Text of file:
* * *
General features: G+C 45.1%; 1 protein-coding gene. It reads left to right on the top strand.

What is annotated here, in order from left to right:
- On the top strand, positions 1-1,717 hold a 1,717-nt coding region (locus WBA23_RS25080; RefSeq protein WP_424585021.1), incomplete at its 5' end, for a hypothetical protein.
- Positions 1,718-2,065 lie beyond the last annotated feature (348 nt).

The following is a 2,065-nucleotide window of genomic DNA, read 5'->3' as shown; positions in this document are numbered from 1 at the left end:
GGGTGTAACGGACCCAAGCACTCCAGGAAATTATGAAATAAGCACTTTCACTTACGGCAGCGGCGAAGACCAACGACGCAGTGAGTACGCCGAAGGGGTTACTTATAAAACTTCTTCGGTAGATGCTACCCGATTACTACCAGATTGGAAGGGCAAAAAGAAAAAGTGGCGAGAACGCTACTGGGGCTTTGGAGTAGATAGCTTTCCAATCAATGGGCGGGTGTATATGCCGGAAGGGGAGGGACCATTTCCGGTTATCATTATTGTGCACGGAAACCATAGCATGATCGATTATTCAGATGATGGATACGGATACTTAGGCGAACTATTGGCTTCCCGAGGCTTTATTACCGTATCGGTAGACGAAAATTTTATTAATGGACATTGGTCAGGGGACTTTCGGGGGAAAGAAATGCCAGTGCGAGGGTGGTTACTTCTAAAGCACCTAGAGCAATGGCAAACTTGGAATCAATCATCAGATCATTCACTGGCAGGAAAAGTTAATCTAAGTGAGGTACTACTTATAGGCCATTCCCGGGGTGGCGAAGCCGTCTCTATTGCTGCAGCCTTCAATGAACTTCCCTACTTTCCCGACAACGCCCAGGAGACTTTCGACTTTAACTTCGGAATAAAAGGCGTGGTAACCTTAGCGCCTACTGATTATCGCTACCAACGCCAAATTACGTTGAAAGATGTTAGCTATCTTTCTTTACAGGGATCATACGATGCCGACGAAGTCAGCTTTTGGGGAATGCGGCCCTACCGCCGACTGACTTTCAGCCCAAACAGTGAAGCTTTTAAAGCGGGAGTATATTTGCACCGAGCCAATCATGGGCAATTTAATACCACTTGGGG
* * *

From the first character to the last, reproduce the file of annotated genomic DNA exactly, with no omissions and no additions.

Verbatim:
General features: G+C 45.1%; 1 protein-coding gene. It reads left to right on the top strand.

What is annotated here, in order from left to right:
- On the top strand, positions 1-1,717 hold a 1,717-nt coding region (locus WBA23_RS25080; RefSeq protein WP_424585021.1), incomplete at its 5' end, for a hypothetical protein.
- Positions 1,718-2,065 lie beyond the last annotated feature (348 nt).

The following is a 2,065-nucleotide window of genomic DNA, read 5'->3' as shown; positions in this document are numbered from 1 at the left end:
GGGTGTAACGGACCCAAGCACTCCAGGAAATTATGAAATAAGCACTTTCACTTACGGCAGCGGCGAAGACCAACGACGCAGTGAGTACGCCGAAGGGGTTACTTATAAAACTTCTTCGGTAGATGCTACCCGATTACTACCAGATTGGAAGGGCAAAAAGAAAAAGTGGCGAGAACGCTACTGGGGCTTTGGAGTAGATAGCTTTCCAATCAATGGGCGGGTGTATATGCCGGAAGGGGAGGGACCATTTCCGGTTATCATTATTGTGCACGGAAACCATAGCATGATCGATTATTCAGATGATGGATACGGATACTTAGGCGAACTATTGGCTTCCCGAGGCTTTATTACCGTATCGGTAGACGAAAATTTTATTAATGGACATTGGTCAGGGGACTTTCGGGGGAAAGAAATGCCAGTGCGAGGGTGGTTACTTCTAAAGCACCTAGAGCAATGGCAAACTTGGAATCAATCATCAGATCATTCACTGGCAGGAAAAGTTAATCTAAGTGAGGTACTACTTATAGGCCATTCCCGGGGTGGCGAAGCCGTCTCTATTGCTGCAGCCTTCAATGAACTTCCCTACTTTCCCGACAACGCCCAGGAGACTTTCGACTTTAACTTCGGAATAAAAGGCGTGGTAACCTTAGCGCCTACTGATTATCGCTACCAACGCCAAATTACGTTGAAAGATGTTAGCTATCTTTCTTTACAGGGATCATACGATGCCGACGAAGTCAGCTTTTGGGGAATGCGGCCCTACCGCCGACTGACTTTCAGCCCAAACAGTGAAGCTTTTAAAGCGGGAGTATATTTGCACCGAGCCAATCATGGGCAATTTAATACCACTTGGGG